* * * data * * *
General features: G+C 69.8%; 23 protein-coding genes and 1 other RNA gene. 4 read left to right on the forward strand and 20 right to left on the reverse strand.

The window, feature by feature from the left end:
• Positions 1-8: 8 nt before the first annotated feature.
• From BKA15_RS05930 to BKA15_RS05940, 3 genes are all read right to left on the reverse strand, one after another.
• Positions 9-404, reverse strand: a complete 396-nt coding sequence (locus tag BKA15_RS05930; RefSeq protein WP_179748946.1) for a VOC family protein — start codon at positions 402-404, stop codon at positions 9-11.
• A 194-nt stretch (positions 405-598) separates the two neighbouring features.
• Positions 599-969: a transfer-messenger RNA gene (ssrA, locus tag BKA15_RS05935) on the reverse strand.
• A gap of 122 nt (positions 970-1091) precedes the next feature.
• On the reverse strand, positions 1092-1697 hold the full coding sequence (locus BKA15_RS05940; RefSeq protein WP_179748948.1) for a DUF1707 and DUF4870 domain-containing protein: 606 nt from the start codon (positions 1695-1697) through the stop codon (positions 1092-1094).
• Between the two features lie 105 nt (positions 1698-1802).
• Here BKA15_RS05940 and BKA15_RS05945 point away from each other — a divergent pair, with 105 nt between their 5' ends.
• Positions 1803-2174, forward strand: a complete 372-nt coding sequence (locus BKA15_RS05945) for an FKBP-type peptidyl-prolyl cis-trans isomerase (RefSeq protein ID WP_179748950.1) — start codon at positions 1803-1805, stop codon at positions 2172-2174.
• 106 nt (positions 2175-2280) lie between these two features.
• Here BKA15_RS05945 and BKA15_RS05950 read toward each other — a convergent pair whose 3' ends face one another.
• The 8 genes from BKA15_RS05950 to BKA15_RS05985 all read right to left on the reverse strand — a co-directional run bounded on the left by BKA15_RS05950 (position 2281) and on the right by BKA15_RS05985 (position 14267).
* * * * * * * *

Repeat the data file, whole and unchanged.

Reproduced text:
General features: G+C 69.8%; 23 protein-coding genes and 1 other RNA gene. 4 read left to right on the forward strand and 20 right to left on the reverse strand.

The window, feature by feature from the left end:
• Positions 1-8: 8 nt before the first annotated feature.
• From BKA15_RS05930 to BKA15_RS05940, 3 genes are all read right to left on the reverse strand, one after another.
• Positions 9-404, reverse strand: a complete 396-nt coding sequence (locus tag BKA15_RS05930; RefSeq protein WP_179748946.1) for a VOC family protein — start codon at positions 402-404, stop codon at positions 9-11.
• A 194-nt stretch (positions 405-598) separates the two neighbouring features.
• Positions 599-969: a transfer-messenger RNA gene (ssrA, locus tag BKA15_RS05935) on the reverse strand.
• A gap of 122 nt (positions 970-1091) precedes the next feature.
• On the reverse strand, positions 1092-1697 hold the full coding sequence (locus BKA15_RS05940; RefSeq protein WP_179748948.1) for a DUF1707 and DUF4870 domain-containing protein: 606 nt from the start codon (positions 1695-1697) through the stop codon (positions 1092-1094).
• Between the two features lie 105 nt (positions 1698-1802).
• Here BKA15_RS05940 and BKA15_RS05945 point away from each other — a divergent pair, with 105 nt between their 5' ends.
• Positions 1803-2174, forward strand: a complete 372-nt coding sequence (locus BKA15_RS05945) for an FKBP-type peptidyl-prolyl cis-trans isomerase (RefSeq protein ID WP_179748950.1) — start codon at positions 1803-1805, stop codon at positions 2172-2174.
• 106 nt (positions 2175-2280) lie between these two features.
• Here BKA15_RS05945 and BKA15_RS05950 read toward each other — a convergent pair whose 3' ends face one another.
• The 8 genes from BKA15_RS05950 to BKA15_RS05985 all read right to left on the reverse strand — a co-directional run bounded on the left by BKA15_RS05950 (position 2281) and on the right by BKA15_RS05985 (position 14267).